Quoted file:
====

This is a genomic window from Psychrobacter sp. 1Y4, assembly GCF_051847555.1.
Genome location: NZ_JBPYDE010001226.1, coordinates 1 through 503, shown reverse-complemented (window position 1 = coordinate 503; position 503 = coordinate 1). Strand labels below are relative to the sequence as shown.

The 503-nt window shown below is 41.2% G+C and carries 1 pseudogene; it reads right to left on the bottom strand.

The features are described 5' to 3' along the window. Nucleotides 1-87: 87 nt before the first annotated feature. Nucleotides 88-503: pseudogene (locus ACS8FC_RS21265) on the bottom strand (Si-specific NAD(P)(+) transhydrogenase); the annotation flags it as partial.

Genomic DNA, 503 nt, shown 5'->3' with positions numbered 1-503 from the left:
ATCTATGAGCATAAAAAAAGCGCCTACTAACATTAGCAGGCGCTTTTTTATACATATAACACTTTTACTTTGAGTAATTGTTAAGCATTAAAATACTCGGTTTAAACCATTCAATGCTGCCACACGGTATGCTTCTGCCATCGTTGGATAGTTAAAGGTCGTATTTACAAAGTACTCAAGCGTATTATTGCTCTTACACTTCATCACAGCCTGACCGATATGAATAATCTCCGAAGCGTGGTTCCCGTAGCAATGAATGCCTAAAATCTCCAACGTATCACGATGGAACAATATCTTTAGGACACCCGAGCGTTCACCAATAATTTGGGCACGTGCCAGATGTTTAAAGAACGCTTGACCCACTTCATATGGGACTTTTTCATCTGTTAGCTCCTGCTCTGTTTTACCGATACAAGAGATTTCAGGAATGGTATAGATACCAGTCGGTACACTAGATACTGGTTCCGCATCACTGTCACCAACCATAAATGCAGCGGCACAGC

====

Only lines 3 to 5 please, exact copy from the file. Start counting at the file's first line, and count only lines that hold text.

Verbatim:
The 503-nt window shown below is 41.2% G+C and carries 1 pseudogene; it reads right to left on the bottom strand.

The features are described 5' to 3' along the window. Nucleotides 1-87: 87 nt before the first annotated feature. Nucleotides 88-503: pseudogene (locus ACS8FC_RS21265) on the bottom strand (Si-specific NAD(P)(+) transhydrogenase); the annotation flags it as partial.

Genomic DNA, 503 nt, shown 5'->3' with positions numbered 1-503 from the left: